After nearly a decade of community work reimagining the plaza that surrounds Eastern Market Metro Station, located at Pennsylvania Ave. SE between Seventh and Eighth Streets SE, the Eastern Market Metro Park (EMMP) is now officially open.
On Thursday, Mayor Muriel Bowser (D) cut the ribbon on the a $14.25 million project, accompanied by agency directors and members of the construction team. Ward 6 Councilmember Charles Allen (D) was unable to attend the event, which conflicted with DC Council budget oversight hearings.
The project was led by the Department of General Services (DGS) and the Department of Parks and Recreation (DPR). In May 2020, the first phase of the project delivered a new playground, splash pad, and more to the Capitol Hill community. The completion of the second phase includes additional amenities such as a pavilion, pedestrian and streetscape improvements.
“Eastern Market Metro Park is a great example of what happens when community members and government join together to create a beautiful outdoor space, which lies within the intersection of many transportation options,” said DGS Director Keith A. Anderson.
Capstone of 12 Years’ Community Work
The park is the result of more than twelve years of work in the community, noted Commissioner Gerald Sroufe (6B02) in comments opening the event.
It was back in 2013 when an extensive nearly two-year community engagement process to determine a shared vision for the park was undertaken by Barracks Row Main Street (BRMS). Although a master plan was developed in 2015, the park was stalled for years before being reinitiated by Councilmember Charles Allen (D), Sroufe said.
BRMS Executive Director Martin Smith attended the Thursday event and said it is a great feeling to bring such an exceptional civic asset to the community. “We are thrilled with the outcome,” said Smith after the event. “This is the capstone of 12 long, hard years of work, so it’s always nice when you’re actually able to see something that gets finished and be here for a ribbon-cutting.”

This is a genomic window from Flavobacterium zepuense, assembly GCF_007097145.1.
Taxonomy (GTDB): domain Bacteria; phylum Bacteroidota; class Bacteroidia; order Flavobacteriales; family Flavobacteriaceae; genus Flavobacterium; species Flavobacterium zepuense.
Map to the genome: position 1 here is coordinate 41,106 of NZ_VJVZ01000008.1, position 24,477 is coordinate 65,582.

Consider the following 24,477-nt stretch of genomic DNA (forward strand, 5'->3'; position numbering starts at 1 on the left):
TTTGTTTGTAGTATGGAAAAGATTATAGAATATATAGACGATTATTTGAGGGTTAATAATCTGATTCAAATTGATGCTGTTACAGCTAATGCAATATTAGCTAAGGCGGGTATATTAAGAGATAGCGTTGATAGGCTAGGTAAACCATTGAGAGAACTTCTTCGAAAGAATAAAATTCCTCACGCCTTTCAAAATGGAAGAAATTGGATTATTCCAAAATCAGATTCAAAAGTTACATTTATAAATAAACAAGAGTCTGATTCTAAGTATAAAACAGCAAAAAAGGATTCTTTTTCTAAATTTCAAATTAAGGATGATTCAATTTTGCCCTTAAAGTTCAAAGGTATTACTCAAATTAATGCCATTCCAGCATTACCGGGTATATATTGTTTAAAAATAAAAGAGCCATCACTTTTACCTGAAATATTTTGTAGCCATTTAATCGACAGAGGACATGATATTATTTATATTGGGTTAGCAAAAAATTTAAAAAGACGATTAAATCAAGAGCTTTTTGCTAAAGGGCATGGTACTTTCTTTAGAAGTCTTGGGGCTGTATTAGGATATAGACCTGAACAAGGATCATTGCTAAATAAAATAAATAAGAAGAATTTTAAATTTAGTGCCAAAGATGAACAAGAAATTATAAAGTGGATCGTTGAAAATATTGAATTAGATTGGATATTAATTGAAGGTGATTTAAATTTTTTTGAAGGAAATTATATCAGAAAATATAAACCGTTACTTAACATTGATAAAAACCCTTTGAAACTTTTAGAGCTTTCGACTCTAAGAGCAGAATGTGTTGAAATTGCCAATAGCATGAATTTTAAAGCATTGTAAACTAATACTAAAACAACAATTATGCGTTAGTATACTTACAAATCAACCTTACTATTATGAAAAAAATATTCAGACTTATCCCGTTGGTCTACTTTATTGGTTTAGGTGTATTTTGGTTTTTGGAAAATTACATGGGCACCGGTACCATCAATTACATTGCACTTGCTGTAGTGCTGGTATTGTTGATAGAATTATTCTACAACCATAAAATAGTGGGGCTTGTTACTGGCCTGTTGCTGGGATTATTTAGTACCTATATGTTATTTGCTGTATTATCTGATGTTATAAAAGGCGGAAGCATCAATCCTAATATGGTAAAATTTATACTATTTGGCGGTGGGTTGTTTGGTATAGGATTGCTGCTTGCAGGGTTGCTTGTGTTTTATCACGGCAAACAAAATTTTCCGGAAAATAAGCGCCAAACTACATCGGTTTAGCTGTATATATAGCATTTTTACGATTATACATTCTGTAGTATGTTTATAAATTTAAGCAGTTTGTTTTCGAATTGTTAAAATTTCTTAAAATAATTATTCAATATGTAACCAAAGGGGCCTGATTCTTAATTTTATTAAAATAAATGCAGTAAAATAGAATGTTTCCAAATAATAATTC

Smith said that the project would never have happened without Councilmember Allen’s help. “This was something that he took on and that he was passionate about from day one,” he told the Hill Rag, “and we are enormously grateful for him sheperding this thorugh the budget process and piecing it together through multiple different years of funding to get us where we are today.”
In 2018, Allen secured funding for the project, paving the way for Department of General Services (DGS) to begin the design-build process. Construction company Keystone Plus and architects Moya Design Partners were selected to join the Design Build Team (DBT), which held multiple community meetings beginning in January 2020.
Sroufe complimented the design team on their work adapting the project to meet the needs of the community. “In this case, we have had a really wonderful working partnership, and I commend DGS for the creativity that you can see here before you today.”
Investments in Infrastructure, Mobility
Bowser used the event to announce planned investments in infrastructure and mobility improvements in neighborhoods across all eight wards. The Mayor’s Fiscal Year 2022 Budget proposal allocates more than $670 million to fix roadways, add sustainable transportation options and create new outdoor spaces for community use.
“The Fair Shot Budget has the ability to transform the way we move around DC,” said Mayor Bowser. “As the District reopens and more of our residents are actively getting to and from home, work, and school, we are seizing this opportunity to expand access to a wider variety of sustainable transportation options.”
The Mayor’s $17.5 billion budget aims to improve the District’s transportation system and expand mobility throughout DC by delivering:
- 80 new Capital Bikeshare stations so every resident has a station within 1/4 mile of home and 3,500 new e-bikes for the fleet
- 30 miles of Protected Bike Lanes over the next 3 years
- 17.4 miles of new pedestrian and bicycle trails
- Car-free lanes and other initiatives to improve bus speeds and reliability on 50+ priority bus corridors throughout the city
- One-time and recurring street closures to reclaim streets for public use
- All streets, sidewalks, and alleys in a state of good repair by 2025
The Mayor was unable to say whether improvements to the intersection of 15th Street with Potomac and Pennsylvania Avenue SE, located a few blocks east of the EMMP park, would be funded as part of these investments in the 2022 budget. A design has been selected for the reconstruction, which aim to reduce driver and pedestrian confusion at the complicated and dangerous intersection, but it has not yet been funded. The Hill Rag has reached out to the Mayor’s office for further clarification.